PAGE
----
It’s very similar to a revolving line of credit; however, Investopedia puts it best: The only fundamental difference between a revolving line of credit and a non-revolving line of credit is what happens to your available funds after you have made a payment on the account.

Whereas a revolving line of credit allows the credit line to remain open regardless of when you spend or pay off your debt, a non-revolving line of credit can’t be used again after it’s paid off.

How does that work exactly? Well, non-revolving lines of credit have the same features as revolving credit with one major exception: The pool of available credit does not replenish after payments are made. Once you pay down the line of credit, the account is closed and cannot be used again.

We parse out what the similarities and differences between these two options below.

What’s appealing about both?

  • Low maintenance: In short, though you need to go through some approval processes, both options are relatively low-maintenance avenues for securing financing for lower-level purchasing needs. Neither requires that the purchase or reason for credit be for anything specific. So, if you need more flexibility in your financing, lines of credit are a great way to go. Either is great for managing cash flow for relatively lower amounts of purchase power in a business that may be experiencing volatility.
  • Flexible payments: With either of these, there is no set monthly payment requirement, so you can pay whenever you want to or can pay it off—to an extent. This means you can pay everything immediately if you want to—whereas something like an long-term installment loan might penalize you for doing just that—or you can pay off the debt in an installment or minimum monthly payment to pay off larger purchases over time with interest.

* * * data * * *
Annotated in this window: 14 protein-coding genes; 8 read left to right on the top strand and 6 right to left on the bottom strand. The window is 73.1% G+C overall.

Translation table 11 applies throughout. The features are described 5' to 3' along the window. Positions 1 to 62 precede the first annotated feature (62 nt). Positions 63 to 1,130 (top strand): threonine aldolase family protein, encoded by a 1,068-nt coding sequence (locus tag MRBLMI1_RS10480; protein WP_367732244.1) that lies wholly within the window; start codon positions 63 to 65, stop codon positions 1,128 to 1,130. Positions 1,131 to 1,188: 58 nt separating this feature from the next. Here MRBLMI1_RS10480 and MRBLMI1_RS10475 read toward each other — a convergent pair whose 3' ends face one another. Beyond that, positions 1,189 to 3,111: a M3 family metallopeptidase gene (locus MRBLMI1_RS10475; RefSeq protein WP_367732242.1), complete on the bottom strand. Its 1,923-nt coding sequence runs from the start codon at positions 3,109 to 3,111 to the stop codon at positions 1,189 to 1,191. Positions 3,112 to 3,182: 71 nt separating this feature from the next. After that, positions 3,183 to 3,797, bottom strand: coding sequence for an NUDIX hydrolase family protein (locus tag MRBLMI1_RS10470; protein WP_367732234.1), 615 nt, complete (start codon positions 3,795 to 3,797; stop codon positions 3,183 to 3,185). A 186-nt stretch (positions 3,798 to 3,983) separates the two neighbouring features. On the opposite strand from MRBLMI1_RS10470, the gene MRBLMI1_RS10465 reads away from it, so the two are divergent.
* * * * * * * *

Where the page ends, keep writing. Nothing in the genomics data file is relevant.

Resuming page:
• Better than credit cards: Both options have better interest rates and higher credit amounts than credit cards.

What’s less appealing about both?

  • Still high risk if you can’t repay: Of course, though you have increased flexibility in terms of payment scheduling, interest accrues no matter what and will be capitalized on. It’s up to you to make sure you borrow what you can pay back and not let the interest—which tends to be a higher rate—get out of hand. Which is especially bad because….
  • Higher interest: Though they have better rates than credit cards, compared to other tradition financing options, say, loans or installment loans, both revolving and non-revolving lines of credit are going to have higher interest rates because the vetting process is more lenient, thus making the risk higher (though one is better than the other in this regard—more on that in a few).
  • Lower borrowing amounts: Additionally, the amount you can borrow is generally lower than what you could get with a traditional loan (again, one is slightly better than the other). This, of course, limits the kind of purchase you will be able to make—for instance, no one buys property on a line of credit because they will not be able to get a high enough credit limit sufficient to make the purchase.